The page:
In the prologue of this fast paced novel, Natalie is calling her estranged father from the police station stating she has killed someone and needs his help. So the reader knows from the beginning that someone dies. It is a delicious bit of information that was always in the back of my mind. Who will die and why? While this isn’t a mystery, the element of the unknown is a fabulous addition to the complex plot.

The Arrangement is the perfect glimpse into a life most of us will never see – or want to ever be a part of. Ms. Harding explains in Acknowledgments the depth of research she did before writing The Arrangement. Doing her homework on the subject is what brought this book alive, and made the characters real. It is the first book I’ve read from this author and I highly recommend it.

DISCLOSURE OF MATERIAL CONNECTION: I have a material connection because I received a review copy for free from Netgalley in exchange for a fair and honest review. Copyright © 2019 Laura Hartman

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Book Review: V.E.N.O.M. – Explosively Excellent Thriller

V.E.N.O.M

By Ty Mitchell

The mysterious death of an older Chinese couple in the Catskills has multiple law enforcement agencies scrambling for answers. By all accounts the two had several children living with them that are now missing. The reference to a group calling themselves V.E.N.O.M. comes into play.

New York City detective Jake Penney is called to work the case. He was a great cop at one time. The death of his family and subsequent spiral into alcohol and drug abuse has all but robbed him of his job. Hanging on by a thread, his CO decides that investigating the murders away from NYC may be the change of scenery he needs. The outcome of the case could determine the path his life will take, either with or without the NYPD.

As soon as Jake arrives he butts heads with the locals. Enter Special Agent Ethan Parker, an investigator that is pulled into the case from parts unknown. Parker recognizes the skill and knowledge Jake possesses and latches on to him. Parker uses tactics that are barely above the law to get information from suspects, which makes Jake more than uncomfortable. Parker is willing to go to any length to find the golden grail – a Catalogue containing details of deals and debts, assassinations and assassins spanning the globe. He explains to Jake that V.E.N.O.M. stands for The Veiled and Exclusive Nation of Organized Mercenaries – for a price the best assassins in the world will do your bidding.

Meanwhile, Pulitzer Prize winning journalist Zasha Avery gets wind of the events in New York. Living and working in Miami will not stop her from following the case in the Catskills. She smells a story and is determined to be the one to investigate and write another award winning series before anyone else. She hones in on Jake and Parker, realizing that they are the ticket to the ride she wants to take no matter the consequences.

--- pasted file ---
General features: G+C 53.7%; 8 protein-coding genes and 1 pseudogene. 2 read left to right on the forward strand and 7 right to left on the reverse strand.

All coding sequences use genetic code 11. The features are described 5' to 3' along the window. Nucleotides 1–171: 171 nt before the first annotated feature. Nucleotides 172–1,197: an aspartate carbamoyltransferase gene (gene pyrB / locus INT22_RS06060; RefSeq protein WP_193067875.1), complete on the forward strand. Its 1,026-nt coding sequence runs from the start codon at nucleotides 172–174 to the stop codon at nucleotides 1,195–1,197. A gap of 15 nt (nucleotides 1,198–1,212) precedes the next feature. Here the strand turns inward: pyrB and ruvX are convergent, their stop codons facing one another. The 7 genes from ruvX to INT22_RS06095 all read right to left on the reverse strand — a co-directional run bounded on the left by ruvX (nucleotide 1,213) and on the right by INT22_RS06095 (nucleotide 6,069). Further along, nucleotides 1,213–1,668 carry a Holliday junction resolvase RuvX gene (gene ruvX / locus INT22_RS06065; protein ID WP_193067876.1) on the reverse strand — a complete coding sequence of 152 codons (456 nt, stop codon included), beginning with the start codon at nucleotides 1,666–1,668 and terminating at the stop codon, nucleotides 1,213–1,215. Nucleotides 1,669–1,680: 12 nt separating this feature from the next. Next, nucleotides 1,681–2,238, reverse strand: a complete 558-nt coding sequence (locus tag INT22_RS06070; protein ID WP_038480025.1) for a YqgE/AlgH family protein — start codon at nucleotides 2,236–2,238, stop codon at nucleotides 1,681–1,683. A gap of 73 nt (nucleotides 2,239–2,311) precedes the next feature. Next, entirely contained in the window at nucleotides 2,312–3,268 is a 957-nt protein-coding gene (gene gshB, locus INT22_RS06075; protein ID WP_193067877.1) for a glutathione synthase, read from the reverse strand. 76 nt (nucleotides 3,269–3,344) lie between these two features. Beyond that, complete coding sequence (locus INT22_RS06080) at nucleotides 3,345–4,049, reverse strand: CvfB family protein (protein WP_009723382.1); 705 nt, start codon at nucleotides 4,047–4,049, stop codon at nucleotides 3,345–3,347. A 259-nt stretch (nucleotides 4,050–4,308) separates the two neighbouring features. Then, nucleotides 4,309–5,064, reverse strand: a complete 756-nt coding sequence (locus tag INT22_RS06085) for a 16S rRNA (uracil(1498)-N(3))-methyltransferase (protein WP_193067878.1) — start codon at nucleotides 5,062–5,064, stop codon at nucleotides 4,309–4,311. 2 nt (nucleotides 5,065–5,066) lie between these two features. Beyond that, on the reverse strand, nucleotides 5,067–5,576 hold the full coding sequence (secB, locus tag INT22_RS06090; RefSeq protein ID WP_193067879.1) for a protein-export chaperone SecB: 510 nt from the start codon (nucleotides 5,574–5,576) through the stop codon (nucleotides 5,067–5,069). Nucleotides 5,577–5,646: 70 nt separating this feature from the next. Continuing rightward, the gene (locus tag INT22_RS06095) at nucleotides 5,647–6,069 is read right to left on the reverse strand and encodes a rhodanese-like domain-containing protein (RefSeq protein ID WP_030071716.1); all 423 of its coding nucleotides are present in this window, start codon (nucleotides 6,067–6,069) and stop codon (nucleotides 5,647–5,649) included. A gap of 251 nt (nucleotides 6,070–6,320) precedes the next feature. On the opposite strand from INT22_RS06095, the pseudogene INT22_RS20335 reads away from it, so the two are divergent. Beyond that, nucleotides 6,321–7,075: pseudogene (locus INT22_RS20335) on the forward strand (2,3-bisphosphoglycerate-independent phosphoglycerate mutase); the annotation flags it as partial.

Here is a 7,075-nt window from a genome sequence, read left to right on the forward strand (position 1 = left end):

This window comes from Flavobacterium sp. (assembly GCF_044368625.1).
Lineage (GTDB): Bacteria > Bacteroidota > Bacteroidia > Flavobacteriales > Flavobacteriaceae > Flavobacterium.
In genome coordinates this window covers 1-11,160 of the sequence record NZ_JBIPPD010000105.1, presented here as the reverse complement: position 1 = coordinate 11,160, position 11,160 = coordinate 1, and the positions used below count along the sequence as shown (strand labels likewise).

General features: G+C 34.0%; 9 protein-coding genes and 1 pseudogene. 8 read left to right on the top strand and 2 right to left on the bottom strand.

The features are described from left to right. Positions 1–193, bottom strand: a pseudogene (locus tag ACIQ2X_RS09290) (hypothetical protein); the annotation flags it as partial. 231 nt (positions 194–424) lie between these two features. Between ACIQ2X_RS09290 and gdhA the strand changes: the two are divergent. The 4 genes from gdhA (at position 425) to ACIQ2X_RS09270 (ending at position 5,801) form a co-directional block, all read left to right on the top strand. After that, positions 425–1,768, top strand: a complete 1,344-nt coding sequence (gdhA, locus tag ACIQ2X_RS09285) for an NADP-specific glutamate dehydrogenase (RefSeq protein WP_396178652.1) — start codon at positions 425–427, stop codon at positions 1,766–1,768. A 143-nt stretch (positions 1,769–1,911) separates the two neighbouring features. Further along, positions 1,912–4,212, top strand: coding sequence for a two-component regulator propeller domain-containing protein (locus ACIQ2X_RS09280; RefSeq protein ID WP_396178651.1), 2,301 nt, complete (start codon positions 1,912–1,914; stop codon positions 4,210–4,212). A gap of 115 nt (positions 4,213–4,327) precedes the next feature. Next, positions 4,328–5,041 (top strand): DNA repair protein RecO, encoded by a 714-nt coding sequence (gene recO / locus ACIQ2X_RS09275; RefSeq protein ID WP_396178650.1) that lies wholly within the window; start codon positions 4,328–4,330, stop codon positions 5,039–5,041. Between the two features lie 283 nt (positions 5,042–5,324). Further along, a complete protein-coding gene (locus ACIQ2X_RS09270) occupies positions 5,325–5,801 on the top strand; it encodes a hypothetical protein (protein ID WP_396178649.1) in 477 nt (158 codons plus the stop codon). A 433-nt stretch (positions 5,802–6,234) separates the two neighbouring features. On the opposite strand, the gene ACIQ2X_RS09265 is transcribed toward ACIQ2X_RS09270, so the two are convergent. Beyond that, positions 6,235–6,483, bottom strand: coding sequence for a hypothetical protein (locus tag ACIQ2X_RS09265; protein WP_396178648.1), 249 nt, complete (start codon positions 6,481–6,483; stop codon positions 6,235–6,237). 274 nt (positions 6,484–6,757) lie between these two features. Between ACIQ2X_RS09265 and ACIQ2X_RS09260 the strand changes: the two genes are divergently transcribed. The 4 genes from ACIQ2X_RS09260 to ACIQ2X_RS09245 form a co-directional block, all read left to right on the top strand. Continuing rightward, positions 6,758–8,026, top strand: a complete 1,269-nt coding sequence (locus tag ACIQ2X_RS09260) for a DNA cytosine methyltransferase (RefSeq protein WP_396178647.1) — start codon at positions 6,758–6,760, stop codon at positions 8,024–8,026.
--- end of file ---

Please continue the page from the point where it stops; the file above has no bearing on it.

V.E.N.O.M. is a fast paced action novel with no shortage of character development. Jake, Parker and Zasha, the trio of main characters, are complex and flawed, often exploding on the pages for the reader’s enjoyment.

The fast-paced plot is twisted in the perfect way to keep readers breathless as the tension builds. By the last pages all has been revealed – or has it? The last pages tie up all loose ends.  Lucky for the reader, this appears to be the first in a series and I for one cannot wait for the second book in the series.

If you are a fan of Marvel characters and movies, you will love this fast-paced thriller. I see great things in Mitchell’s future, be sure to be along for this ride.

DISCLOSURE OF MATERIAL CONNECTION: I have a material connection because I received a review copy for free from  Reedsy Discovery in exchange for a fair and honest review.

Copyright © 2019 Laura Hartman

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Book Review: We Were Killers Once – A Haunting Thriller

We Were Killers Once

By Becky Masterman

Truman Capote is famous for his “fictional novel” In Cold Blood. Becky Masterman will soon be known for her novel, We Were Killers Once. Capote writes of two men that worked together slaughtering two families for no discernible reason. Masterman tells of a third man that could have been the instigator and true killer during robberies gone bad.

First of all, Masterman acknowledges We Were Killers Once is a work of fiction. But, she has also done copious research of the murders of the Clutter family and the Walker family in 1959. There is mention of an unnamed boy in the records of the two famous murders. This boy, Jackson Beaufort, is the focus of Masterman’s novel.

Bridget Quinn, former FBI Agent is obsessed with the murders of the Clutter and Walker families. She is only six-years-old when she first hears about the deaths and time has only increased her obsession. Her husband Carlo also has a tenuous link to Hickock and Smith from when he was a priest working in the prison system. Little do they know  their lives may be in danger from the very man that had a part in these brutal murders.